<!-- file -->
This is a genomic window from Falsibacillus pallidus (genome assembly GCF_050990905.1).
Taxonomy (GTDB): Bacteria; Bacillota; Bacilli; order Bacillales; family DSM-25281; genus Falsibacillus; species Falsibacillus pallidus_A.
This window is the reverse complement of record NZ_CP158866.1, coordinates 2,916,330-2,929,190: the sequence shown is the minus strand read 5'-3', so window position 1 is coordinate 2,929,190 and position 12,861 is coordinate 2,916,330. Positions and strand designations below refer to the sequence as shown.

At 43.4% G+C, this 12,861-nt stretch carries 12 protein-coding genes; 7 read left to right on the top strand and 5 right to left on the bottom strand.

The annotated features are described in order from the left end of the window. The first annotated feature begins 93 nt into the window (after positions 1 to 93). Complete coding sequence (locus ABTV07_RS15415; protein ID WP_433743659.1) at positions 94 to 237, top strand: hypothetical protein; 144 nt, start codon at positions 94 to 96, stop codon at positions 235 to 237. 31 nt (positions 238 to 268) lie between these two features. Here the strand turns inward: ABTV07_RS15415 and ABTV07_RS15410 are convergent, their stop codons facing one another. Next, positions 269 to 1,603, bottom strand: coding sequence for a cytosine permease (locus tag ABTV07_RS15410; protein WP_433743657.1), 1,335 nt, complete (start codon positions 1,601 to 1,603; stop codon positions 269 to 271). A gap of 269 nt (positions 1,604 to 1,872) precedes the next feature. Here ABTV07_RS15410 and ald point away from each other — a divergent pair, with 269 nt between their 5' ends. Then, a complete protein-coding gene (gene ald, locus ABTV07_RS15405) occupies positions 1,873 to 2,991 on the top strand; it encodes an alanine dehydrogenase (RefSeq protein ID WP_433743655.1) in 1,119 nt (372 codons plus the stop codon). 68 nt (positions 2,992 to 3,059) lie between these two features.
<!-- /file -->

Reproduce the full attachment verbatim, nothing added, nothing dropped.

This is a genomic window from Falsibacillus pallidus (genome assembly GCF_050990905.1).
Taxonomy (GTDB): Bacteria; Bacillota; Bacilli; order Bacillales; family DSM-25281; genus Falsibacillus; species Falsibacillus pallidus_A.
This window is the reverse complement of record NZ_CP158866.1, coordinates 2,916,330-2,929,190: the sequence shown is the minus strand read 5'-3', so window position 1 is coordinate 2,929,190 and position 12,861 is coordinate 2,916,330. Positions and strand designations below refer to the sequence as shown.

At 43.4% G+C, this 12,861-nt stretch carries 12 protein-coding genes; 7 read left to right on the top strand and 5 right to left on the bottom strand.

The annotated features are described in order from the left end of the window. The first annotated feature begins 93 nt into the window (after positions 1 to 93). Complete coding sequence (locus ABTV07_RS15415; protein ID WP_433743659.1) at positions 94 to 237, top strand: hypothetical protein; 144 nt, start codon at positions 94 to 96, stop codon at positions 235 to 237. 31 nt (positions 238 to 268) lie between these two features. Here the strand turns inward: ABTV07_RS15415 and ABTV07_RS15410 are convergent, their stop codons facing one another. Next, positions 269 to 1,603, bottom strand: coding sequence for a cytosine permease (locus tag ABTV07_RS15410; protein WP_433743657.1), 1,335 nt, complete (start codon positions 1,601 to 1,603; stop codon positions 269 to 271). A gap of 269 nt (positions 1,604 to 1,872) precedes the next feature. Here ABTV07_RS15410 and ald point away from each other — a divergent pair, with 269 nt between their 5' ends. Then, a complete protein-coding gene (gene ald, locus ABTV07_RS15405) occupies positions 1,873 to 2,991 on the top strand; it encodes an alanine dehydrogenase (RefSeq protein ID WP_433743655.1) in 1,119 nt (372 codons plus the stop codon). 68 nt (positions 2,992 to 3,059) lie between these two features.